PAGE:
Preserve Plum Island Coalition Wants NYS Intervention

Plum Island.
Plum Island. Photo credit: Josip_Brombauer/iStock/Thinkstock

The Preserve Plum Island Coalition, which is on a mission to secure the permanent protection of Plum Island’s natural and cultural resources, is imploring New York State to get involved before the federal government moves to sell the island.

Located in Southold Town in Gardiners Bay off Orient Point, Plum Island is an 840-acre federally owned island that is home to the Plum Island Animal Disease Center. The functions of the disease center are slated to be moved to the National Bio and Agro-Defense Facility in Kansas. No longer needing the old facility, the federal government could potentially sell Plum Island to a developer.

According to the Preserve Plum Island Coalition, fragile habitats and imperiled species have been protected for decades due to the security restrictions on the island. Once those security restrictions are lifted, all that could change without a conservation plan in place. “The island, located at the mouth of Long Island Sound, acts as a vital stopover site and breeding ground for migratory birds, seals, and other wildlife, including endangered and threatened species,” the coalition states. “It has been recognized by federal, state, and local agencies as well as non-governmental agencies as containing critical habitats for fish, birds, and plants.”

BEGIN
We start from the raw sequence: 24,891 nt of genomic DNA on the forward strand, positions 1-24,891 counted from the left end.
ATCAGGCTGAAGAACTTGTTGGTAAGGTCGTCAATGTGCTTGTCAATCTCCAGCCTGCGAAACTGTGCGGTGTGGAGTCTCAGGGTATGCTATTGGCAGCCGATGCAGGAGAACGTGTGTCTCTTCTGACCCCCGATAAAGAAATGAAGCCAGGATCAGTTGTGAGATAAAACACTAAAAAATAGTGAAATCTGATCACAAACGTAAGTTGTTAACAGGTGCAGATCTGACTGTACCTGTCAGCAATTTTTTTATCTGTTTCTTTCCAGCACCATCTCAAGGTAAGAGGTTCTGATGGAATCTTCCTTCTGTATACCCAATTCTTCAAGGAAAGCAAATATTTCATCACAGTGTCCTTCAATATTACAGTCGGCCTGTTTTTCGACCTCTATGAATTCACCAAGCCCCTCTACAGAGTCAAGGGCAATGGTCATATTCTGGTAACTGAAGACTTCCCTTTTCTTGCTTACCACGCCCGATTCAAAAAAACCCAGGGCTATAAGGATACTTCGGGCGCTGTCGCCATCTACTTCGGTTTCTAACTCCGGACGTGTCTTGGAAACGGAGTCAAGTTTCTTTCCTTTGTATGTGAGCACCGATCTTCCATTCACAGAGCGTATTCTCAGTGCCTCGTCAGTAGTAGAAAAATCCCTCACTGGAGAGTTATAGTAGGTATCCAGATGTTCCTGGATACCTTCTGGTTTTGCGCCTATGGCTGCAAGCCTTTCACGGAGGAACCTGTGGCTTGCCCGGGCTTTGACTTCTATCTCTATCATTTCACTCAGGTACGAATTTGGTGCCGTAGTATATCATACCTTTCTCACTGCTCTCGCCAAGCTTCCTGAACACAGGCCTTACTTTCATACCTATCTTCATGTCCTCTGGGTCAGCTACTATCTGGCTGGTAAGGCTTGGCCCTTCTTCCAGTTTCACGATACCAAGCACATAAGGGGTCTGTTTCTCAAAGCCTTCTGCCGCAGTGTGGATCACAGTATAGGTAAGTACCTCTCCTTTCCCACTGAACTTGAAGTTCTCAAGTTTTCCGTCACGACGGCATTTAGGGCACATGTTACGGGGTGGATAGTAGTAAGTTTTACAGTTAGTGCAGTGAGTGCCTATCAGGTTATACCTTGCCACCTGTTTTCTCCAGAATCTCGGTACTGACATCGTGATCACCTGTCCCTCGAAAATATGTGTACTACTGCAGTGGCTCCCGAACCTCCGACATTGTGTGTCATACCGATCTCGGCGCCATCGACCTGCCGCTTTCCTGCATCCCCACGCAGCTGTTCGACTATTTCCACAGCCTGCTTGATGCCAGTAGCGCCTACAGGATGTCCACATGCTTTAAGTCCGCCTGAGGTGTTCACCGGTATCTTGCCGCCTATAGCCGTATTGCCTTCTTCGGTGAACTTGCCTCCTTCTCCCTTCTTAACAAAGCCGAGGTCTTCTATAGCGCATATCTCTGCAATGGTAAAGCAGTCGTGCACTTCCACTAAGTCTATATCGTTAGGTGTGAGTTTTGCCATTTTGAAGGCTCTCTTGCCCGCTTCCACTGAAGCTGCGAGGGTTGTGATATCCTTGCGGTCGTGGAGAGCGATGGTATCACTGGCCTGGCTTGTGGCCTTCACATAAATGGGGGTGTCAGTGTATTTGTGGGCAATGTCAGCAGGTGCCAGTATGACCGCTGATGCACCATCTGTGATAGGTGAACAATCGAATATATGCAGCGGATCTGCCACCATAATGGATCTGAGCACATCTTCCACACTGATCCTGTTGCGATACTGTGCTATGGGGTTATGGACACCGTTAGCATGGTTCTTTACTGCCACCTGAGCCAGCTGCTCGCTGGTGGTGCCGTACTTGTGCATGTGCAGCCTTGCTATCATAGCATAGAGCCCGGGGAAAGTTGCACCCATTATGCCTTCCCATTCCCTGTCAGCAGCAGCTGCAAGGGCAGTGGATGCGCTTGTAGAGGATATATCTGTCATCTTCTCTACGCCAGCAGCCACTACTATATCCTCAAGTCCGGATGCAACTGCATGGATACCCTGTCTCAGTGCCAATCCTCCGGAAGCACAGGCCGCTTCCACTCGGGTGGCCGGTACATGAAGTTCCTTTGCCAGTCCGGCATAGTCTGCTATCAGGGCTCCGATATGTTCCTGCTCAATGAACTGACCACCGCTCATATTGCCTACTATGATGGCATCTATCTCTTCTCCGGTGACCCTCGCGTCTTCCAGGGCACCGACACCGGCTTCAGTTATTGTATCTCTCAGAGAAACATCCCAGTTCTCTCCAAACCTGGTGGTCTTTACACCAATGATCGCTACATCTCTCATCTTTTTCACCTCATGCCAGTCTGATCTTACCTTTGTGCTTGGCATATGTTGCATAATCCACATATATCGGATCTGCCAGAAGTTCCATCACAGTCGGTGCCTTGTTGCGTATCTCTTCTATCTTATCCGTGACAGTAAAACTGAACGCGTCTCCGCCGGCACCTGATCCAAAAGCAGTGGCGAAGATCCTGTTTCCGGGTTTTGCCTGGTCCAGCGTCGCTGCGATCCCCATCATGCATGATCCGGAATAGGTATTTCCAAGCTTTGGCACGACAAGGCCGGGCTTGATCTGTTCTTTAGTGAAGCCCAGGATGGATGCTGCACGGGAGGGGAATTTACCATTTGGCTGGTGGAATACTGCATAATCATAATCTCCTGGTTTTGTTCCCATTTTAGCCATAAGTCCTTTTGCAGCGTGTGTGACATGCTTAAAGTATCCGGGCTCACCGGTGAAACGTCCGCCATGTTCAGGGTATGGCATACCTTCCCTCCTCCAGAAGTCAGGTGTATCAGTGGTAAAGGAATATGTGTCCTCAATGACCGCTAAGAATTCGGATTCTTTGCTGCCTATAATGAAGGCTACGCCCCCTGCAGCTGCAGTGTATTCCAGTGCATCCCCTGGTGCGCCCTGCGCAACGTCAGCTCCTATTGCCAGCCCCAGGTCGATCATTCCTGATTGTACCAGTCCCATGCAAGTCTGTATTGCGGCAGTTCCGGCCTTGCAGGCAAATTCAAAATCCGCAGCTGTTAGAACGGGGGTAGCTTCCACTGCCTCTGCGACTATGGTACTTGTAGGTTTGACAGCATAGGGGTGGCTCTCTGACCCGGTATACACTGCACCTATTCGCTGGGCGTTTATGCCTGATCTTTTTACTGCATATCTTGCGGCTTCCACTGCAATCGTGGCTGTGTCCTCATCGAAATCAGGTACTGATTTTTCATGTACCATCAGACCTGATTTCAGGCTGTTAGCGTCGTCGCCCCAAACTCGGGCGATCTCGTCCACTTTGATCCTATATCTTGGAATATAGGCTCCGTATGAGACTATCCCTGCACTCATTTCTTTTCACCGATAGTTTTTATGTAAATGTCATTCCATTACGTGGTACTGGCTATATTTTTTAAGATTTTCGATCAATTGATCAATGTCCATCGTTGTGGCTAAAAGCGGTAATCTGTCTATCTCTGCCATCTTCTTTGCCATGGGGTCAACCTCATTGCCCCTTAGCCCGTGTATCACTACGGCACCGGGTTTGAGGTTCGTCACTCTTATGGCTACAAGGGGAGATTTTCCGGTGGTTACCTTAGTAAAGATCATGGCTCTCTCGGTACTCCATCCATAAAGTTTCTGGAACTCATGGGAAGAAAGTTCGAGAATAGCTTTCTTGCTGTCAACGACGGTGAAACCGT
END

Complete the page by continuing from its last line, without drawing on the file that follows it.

The coalition comprises 60 national, New York- and Connecticut-based organizations, many of which sent representatives to a hearing Monday at Brookhaven Town Hall held by New York State Assemblyman Steve Englebright, of Setauket, to highlight reasons to preserve Plum Island as open space.

“Preservation is the highest, best use of Plum Island and its significant natural and cultural assets,” Englebright says. “Plum Island is a key part of the Orient Point to Plum Island Important Bird Area (IBA) as it provides critical habitat to a number of at-risk bird species. And the island is known as the largest winter haul-out site for Harbor and Grey seals in the Southern New England waters. The approximately 85–90 percent of Plum Island that remains undeveloped includes not only critically important wildlife habitat but also holds nationally-significant historic buildings and artifacts—including the 1869 Plum Gut Lighthouse and the 1897 Fort Terry, which served as an artillery post during the Spanish American War and was returned to service during World Wars I and II.”

Preserve Plum Island Coalition spokesperson John Turner adds, “When Congress passed legislation in 2008 to sell Plum Island, it made little sense. With what we now know about the island and its remarkable ecological value, historical significance, and cultural treasures, it is compellingly clear that the sale of the Plum Island makes no sense, is sheer folly, and is not in the public interest. Plum Island should stay public and should be protected for perpetuity.”

The coalition is asking state officials to urge the U.S. General Services Administration and the U.S. Department of Homeland Security to coordinate the conservation of Plum Island.

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